Gene changes may minimize masculinizing and defeminizing influences of exposure to male cotwins in female callitrichine primates

Posted on 2016-06-02 - 05:00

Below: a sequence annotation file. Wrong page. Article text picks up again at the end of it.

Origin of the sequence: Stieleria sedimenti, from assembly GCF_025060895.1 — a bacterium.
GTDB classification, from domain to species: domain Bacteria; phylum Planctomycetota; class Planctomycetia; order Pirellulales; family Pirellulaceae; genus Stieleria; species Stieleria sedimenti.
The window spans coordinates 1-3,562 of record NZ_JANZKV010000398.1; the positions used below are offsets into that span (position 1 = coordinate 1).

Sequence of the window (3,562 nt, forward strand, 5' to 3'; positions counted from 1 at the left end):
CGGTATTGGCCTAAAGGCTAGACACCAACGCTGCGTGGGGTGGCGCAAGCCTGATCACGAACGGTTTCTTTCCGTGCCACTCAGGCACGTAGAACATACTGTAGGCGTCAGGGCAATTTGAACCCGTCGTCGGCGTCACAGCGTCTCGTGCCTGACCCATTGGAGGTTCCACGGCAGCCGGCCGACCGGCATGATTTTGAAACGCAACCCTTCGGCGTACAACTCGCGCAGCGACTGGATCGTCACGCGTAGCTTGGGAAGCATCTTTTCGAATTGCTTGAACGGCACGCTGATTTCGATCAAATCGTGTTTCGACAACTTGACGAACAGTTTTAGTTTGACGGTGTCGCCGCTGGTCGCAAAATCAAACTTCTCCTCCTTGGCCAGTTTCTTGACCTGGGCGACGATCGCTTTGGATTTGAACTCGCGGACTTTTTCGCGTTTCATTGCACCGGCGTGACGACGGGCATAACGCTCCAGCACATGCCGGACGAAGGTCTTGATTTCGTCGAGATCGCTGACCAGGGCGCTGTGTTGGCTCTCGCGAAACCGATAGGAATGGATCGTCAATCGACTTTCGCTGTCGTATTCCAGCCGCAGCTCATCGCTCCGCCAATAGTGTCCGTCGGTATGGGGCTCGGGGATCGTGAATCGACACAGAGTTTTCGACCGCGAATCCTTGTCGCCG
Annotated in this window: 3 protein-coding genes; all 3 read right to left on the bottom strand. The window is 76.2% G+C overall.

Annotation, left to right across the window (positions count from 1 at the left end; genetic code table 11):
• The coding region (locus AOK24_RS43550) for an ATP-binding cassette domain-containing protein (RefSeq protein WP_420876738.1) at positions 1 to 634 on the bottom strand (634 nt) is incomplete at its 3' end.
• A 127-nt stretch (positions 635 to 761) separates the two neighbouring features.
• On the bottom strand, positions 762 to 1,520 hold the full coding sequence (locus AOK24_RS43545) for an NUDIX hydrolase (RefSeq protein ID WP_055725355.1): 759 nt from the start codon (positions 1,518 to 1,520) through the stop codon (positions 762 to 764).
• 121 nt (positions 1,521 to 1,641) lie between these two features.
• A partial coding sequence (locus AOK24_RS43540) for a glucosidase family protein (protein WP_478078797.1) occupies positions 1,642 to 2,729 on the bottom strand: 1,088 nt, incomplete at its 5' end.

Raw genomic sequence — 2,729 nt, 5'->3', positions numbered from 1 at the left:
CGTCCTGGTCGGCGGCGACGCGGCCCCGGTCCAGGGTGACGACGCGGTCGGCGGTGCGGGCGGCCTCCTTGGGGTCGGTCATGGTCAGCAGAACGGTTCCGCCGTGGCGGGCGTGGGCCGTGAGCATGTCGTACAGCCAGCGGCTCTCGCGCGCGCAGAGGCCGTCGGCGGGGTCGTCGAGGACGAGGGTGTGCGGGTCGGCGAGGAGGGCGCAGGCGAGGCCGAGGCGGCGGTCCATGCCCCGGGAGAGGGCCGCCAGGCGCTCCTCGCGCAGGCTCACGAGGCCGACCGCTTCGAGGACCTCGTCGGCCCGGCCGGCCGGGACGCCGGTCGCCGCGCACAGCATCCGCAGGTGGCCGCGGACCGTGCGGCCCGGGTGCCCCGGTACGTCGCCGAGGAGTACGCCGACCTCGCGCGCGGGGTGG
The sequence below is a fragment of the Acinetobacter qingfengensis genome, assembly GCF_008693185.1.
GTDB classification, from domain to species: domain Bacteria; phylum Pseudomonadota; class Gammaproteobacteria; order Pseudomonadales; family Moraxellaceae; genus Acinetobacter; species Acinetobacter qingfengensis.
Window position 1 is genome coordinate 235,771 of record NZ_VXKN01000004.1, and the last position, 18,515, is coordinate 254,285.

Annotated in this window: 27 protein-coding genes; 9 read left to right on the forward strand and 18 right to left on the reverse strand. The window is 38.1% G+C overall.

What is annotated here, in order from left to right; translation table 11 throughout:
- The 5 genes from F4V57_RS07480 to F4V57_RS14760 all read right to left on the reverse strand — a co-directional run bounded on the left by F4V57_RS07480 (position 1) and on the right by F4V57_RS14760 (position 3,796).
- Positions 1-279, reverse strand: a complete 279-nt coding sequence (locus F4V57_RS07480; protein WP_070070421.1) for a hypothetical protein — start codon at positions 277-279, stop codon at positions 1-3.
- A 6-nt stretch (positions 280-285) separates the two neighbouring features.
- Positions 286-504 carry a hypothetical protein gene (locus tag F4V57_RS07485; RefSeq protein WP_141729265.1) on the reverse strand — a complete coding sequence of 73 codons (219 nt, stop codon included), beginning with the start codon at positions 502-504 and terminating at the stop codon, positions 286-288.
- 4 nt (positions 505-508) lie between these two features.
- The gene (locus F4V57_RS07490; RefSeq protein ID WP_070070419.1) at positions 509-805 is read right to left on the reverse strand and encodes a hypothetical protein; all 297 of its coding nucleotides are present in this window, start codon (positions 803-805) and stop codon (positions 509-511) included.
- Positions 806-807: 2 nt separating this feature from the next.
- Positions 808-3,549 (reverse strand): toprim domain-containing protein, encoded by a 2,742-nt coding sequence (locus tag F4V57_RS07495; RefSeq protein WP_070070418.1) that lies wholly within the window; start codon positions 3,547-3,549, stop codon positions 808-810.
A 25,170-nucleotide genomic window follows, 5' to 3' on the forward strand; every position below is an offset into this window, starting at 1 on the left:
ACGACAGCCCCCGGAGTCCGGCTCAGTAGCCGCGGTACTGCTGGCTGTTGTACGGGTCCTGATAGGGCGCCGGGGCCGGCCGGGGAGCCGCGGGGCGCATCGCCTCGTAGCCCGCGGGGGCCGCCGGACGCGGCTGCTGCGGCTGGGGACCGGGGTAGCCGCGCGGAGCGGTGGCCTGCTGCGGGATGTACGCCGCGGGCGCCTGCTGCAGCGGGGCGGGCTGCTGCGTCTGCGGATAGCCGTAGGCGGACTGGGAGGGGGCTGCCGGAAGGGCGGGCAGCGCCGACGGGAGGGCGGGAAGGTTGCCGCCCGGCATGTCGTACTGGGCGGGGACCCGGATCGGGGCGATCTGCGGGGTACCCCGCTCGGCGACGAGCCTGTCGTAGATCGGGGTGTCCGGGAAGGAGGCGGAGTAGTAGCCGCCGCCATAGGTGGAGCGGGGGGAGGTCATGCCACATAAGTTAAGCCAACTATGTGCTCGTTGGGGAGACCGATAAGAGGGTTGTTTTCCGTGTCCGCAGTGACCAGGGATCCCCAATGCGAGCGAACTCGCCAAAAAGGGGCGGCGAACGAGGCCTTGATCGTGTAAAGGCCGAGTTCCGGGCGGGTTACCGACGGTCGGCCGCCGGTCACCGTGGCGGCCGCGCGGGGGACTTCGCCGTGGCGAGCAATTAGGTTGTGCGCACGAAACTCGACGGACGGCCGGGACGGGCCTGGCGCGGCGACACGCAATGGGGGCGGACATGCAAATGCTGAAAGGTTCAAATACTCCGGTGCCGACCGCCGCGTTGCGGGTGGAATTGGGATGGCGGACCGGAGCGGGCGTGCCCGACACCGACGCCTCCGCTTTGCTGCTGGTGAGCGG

Abstract Background Sexual differentiation in female mammals can be altered by the proximity of male littermates in utero, a phenomenon known as the intrauterine position effect (IUP). Among simian primates, callitrichines (marmosets and tamarins) are likely candidates for IUP, since they exhibit obligate dizygotic twinning and fetuses share extensive vascularization in utero. In this paper, we determined whether female reproductive parameters are altered by gestating with a male twin and evaluated changes in genes associated with anti-M端llerian and steroid hormones in twinning callitrichine primates. Methods We assessed the impact of gestation with male cotwins on reproductive performance and survivorship in female marmosets (Callithrix) and lion tamarins (Leontopithecus), contrasting measures for females gestated with one or more littermates (M+) or no male littermates (0M). We compared targeted coding regions for genes involved in steroidal and anti-M端llerian hormone mediation of sexual differentiation for representatives of twinning callitrichines (Callithrix, Saguinus, and Leontopithecus) with closely related New World primates that produce single births (Saimiri and Callimico). Results IUP effects in females were absent in female callitrichine primates: age at first ovulation, average litter size, and the proportion of stillborn infants, and lifetime survivorship did not differ between M+ and 0M females. We documented multiple nonsynonymous substitutions in genes associated with steroid synthesis, transport, and cellular action (SRD5A2, CYP19A1, SHBG, and AR) and with anti-M端llerian hormone (AMH and AMHR2) in callitrichines. In the only callitrichine to produce single infants (Callimico), two genes contained nonsynonymous substitutions relative to twinning callitrichines (CYP19A1 and AMRHR2); these substitutions were identical with nontwinning Saimiri and humans, suggesting a reversion to an ancestral sequence. Conclusions In spite of a shared placental vasculature with opposite-sex twins throughout embryonic and fetal development, female callitrichine primates gestated with a male cotwin exhibit no decrement in reproductive performance relative to females gestated with female cotwins. Hence, IUP effects on female reproduction in callitrichines are modest. We have identified mutations in candidate genes relevant for steroid hormone signaling and metabolism, and especially in AMH-related genes, that are likely to alter protein structure and function in the callitrichines. These mutations may confer protection for females from the masculinizing and defeminizing influences of gestating with a male cotwin.


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